Former priest and convicted sex offender resigns from church board
LOUISVILLE, KY (WAVE) - The Archdiocese of Louisville is taking a huge step admitting that a Louisville parish allowed a convicted rapist to serve on a volunteer board. On Feb. 15, we reported a new addition to a lawsuit against the church filed by a whistleblower. Those new developments have lead to a volunteer on a parish council, who is also a former priest, to resign.
Bruce Ewing, a former priest and a convicted sex offender, has been active on the parish council at St. Therese Church in Germantown until Feb. 15. SNAP, or the Survivors Network of hose Abused by Priests, are demanding answers for what they call an "irresponsible" move by the church.
"Catholic officials are notorious at keeping good records and it's ludicrous that they act like it's some complex process to find out who is or isn't on a parish council," said Louisville SNAP director Colleen Powell.
Ewing's 2007 trial drew extensive publicity. His conviction involved a sexual relationship while he was a priest with a 15-year-old girl back in the 1970s. Ewing, who left active ministry in 1977, is now serving a sentence of five years probation.
According to a statement from the Archdiocese of Louisville, Ewing has been a member of St. Therese Church for some time. In recent years, he became involved as a volunteer on the parish council. Ewing's position at the church, all while being a registered sex offender, angers abuse survivors. Outside the Archdiocese of Louisville office on East College Street, Powell, who is also a victim of priest sexual abuse, is speaking out and looking for answers.
"If he is a member of the parish council, he's at fish fry's, he's at bingo, he's at celebrations within the church that children are going to be at," said Powell.
Ewing is now part of an expanding lawsuit filed by a Louisville couple Margie and Gary Weiter. Margie, the former bookkeeper at St. Therese, says she was fired for "blowing the whistle" on a priest accused of sexual abuse, James Schook, who was suspended from ministry.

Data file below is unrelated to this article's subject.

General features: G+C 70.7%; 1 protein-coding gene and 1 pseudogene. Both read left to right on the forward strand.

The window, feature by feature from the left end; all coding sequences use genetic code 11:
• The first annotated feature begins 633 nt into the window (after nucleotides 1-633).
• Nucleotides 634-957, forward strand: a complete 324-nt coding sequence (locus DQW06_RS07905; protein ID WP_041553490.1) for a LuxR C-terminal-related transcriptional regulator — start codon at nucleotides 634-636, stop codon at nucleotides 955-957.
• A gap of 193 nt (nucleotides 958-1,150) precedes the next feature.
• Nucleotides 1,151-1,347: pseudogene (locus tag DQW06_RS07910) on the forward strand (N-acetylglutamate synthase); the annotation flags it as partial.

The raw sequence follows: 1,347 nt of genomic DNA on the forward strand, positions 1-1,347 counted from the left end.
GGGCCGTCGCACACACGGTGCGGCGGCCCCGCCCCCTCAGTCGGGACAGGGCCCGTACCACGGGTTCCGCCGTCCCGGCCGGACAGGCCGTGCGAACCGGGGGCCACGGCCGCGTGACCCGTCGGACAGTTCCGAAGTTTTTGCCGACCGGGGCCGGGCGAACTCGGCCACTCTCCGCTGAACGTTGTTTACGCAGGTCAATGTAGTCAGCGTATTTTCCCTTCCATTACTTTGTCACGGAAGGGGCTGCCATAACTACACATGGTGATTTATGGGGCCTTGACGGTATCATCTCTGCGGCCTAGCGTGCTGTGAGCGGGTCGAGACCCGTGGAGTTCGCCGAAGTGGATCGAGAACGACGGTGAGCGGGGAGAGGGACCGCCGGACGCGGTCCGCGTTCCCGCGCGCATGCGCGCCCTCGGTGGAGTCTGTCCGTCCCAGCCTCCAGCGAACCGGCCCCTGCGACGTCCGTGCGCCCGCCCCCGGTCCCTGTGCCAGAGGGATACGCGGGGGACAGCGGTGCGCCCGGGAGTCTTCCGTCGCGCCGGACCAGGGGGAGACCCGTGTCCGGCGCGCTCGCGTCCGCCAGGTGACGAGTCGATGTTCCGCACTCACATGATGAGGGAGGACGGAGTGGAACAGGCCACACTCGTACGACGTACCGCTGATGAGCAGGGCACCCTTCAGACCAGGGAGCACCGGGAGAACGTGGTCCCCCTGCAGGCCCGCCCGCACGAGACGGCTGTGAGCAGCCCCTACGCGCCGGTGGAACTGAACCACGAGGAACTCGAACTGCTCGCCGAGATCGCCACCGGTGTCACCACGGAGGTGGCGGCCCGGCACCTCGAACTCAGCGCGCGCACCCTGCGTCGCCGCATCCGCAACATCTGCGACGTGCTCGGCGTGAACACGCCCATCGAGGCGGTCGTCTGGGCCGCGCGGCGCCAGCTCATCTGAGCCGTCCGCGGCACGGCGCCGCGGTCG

Schook moved to the St. Therese rectory on Schiller Avenue in 2009. The Weiter's say he was around children without supervision. The lawsuit now names Ewing, who was part of the parish council.
The Archdiocese says Ewing's addition to the lawsuit prompted him to resign Tuesday. Cecelia Price, a spokesperson for the Archdiocese, released the following statement:
"All employees and volunteers who work with children in Catholic parishes and schools must undergo background checks and participate in training. In Mr. Ewing's case, it was assumed that since he was not working with children, his volunteer service on the parish council was acceptable. Per our sexual abuse policies, this is not correct and will not continue."
"This situation at St. Therese is layer upon layer upon layer of mismanagement and deceit and there is no place for that in the church," said Powell.
Ewing was formally dismissed from priesthood in 2004. We attempted to reach him at his home, but he was not there. Messages left on his phone have not been returned. We even stopped by at his job, but were told he has no comment.
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